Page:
Fort Belvoir celebrates 100th anniversary
It was a birthday celebration fit for an entire Army base.
As the United States Army spent Thursday celebrating its 237th birthday, Fort Belvoir celebrated a century in service. It was a centennial celebration and the beginning of a new era for the region's biggest military base.
Built along the Potomac River and completed in 1912, Fort Belvoir is not only prime real estate, but also a peninsula of change. The base, which was acquired by the Army for $33,000, has undergone at least five major transformations while serving as a training ground for soldiers and the home of the Army Corps of Engineers.
For Maj. Kenneth Davis, who grew up visiting his grandfather at the base, the morphing into a microcosm of innovation has been something he's been able to see first hand.
"Back then, it was horses and dirt roads," Davis said. "Now, it's one of the most technologically advanced bases we have."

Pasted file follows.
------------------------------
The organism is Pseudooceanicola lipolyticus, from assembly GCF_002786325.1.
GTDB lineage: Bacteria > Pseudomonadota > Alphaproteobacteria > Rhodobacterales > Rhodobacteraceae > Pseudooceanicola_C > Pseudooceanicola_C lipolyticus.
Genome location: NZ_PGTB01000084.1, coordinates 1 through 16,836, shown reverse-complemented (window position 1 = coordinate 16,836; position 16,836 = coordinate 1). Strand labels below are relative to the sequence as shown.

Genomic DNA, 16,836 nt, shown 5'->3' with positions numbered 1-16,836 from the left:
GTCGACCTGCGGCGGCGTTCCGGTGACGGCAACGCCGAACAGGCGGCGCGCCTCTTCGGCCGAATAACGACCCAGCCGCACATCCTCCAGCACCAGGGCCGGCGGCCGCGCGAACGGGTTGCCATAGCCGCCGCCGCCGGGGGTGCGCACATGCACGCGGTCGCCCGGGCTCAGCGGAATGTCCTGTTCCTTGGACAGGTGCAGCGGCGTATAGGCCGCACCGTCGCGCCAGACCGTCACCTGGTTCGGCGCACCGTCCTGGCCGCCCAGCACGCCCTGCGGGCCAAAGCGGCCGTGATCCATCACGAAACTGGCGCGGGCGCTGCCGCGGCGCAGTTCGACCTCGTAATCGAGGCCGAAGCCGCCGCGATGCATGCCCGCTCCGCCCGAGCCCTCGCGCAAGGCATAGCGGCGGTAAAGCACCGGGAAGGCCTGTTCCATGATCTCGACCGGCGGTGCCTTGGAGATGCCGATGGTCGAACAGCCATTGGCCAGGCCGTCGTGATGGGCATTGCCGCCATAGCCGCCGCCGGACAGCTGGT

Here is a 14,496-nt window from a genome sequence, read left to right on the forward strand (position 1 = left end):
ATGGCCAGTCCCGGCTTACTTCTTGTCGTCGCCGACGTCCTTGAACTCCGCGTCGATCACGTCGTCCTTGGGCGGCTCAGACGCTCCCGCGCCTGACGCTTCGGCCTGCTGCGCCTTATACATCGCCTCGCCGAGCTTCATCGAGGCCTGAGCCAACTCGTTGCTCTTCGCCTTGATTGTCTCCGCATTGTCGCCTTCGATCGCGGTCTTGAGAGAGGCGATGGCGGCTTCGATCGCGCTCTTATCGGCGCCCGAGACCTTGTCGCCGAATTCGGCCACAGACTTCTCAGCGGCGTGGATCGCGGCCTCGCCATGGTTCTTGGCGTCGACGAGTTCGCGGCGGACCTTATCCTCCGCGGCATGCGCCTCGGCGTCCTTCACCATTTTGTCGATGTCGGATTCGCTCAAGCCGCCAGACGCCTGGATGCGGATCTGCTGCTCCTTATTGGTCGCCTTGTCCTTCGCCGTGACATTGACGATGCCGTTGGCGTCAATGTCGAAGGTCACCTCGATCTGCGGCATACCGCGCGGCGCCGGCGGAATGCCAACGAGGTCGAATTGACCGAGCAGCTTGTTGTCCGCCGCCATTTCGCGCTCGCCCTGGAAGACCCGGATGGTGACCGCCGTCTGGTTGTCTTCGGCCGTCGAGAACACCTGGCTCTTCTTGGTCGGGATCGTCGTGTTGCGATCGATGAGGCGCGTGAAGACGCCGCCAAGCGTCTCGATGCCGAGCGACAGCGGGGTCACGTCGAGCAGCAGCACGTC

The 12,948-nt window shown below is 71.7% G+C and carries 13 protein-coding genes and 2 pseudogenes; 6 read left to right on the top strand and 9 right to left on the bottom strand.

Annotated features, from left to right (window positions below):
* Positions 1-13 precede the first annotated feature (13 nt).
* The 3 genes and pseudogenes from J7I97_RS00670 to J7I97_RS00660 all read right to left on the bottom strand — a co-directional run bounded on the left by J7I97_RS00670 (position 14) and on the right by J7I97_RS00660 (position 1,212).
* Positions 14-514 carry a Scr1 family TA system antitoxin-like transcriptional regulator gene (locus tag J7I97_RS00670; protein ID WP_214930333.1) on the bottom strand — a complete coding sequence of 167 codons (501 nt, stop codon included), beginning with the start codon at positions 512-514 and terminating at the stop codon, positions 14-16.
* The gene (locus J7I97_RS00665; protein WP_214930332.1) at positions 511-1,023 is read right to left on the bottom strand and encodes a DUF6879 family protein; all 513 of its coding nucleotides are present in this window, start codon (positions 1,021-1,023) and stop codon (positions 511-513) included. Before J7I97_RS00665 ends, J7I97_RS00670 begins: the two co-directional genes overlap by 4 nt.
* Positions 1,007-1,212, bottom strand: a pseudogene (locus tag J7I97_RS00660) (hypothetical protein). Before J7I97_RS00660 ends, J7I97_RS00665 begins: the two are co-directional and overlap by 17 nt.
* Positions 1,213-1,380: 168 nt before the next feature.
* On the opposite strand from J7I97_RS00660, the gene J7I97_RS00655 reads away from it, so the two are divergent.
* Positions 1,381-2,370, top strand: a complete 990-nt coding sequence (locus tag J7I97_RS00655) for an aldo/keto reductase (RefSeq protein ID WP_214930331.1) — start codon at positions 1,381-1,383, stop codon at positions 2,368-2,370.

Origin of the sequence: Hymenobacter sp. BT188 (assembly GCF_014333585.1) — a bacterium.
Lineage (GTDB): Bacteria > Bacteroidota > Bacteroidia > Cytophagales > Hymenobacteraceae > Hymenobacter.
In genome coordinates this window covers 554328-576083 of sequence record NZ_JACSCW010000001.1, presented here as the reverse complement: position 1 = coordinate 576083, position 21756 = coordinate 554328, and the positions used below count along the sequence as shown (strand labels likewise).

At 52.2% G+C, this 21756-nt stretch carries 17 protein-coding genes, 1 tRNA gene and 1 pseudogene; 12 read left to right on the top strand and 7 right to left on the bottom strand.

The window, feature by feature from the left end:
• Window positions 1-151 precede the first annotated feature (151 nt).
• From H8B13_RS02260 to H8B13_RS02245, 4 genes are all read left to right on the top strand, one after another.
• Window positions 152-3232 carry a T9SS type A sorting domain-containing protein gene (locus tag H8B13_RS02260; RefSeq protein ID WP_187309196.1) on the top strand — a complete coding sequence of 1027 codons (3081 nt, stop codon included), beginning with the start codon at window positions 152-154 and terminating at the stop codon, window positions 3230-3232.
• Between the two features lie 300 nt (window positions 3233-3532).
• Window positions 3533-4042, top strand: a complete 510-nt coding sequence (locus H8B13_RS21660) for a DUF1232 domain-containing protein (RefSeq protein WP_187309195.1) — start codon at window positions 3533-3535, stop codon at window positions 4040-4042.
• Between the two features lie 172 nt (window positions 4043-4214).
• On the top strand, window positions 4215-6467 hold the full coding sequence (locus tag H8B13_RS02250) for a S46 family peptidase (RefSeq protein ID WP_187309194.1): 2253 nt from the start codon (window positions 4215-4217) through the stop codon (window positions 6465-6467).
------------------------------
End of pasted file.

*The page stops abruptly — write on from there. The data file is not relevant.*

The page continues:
After the BRAC realignment plan was completed, Fort Belvoir became a hub to 145 different intelligence and logistic centers. 45,000 people now operate out of the base every day.
However, through the 100 years of change, what has stayed constant are the old landmarks, like a wooden chapel that was built before World War II.
With 100 years of history behind it, Fort Belvoir continues to transform. The latest change - a brand new, state-of-the-art hospital that helps wounded warriors heal.
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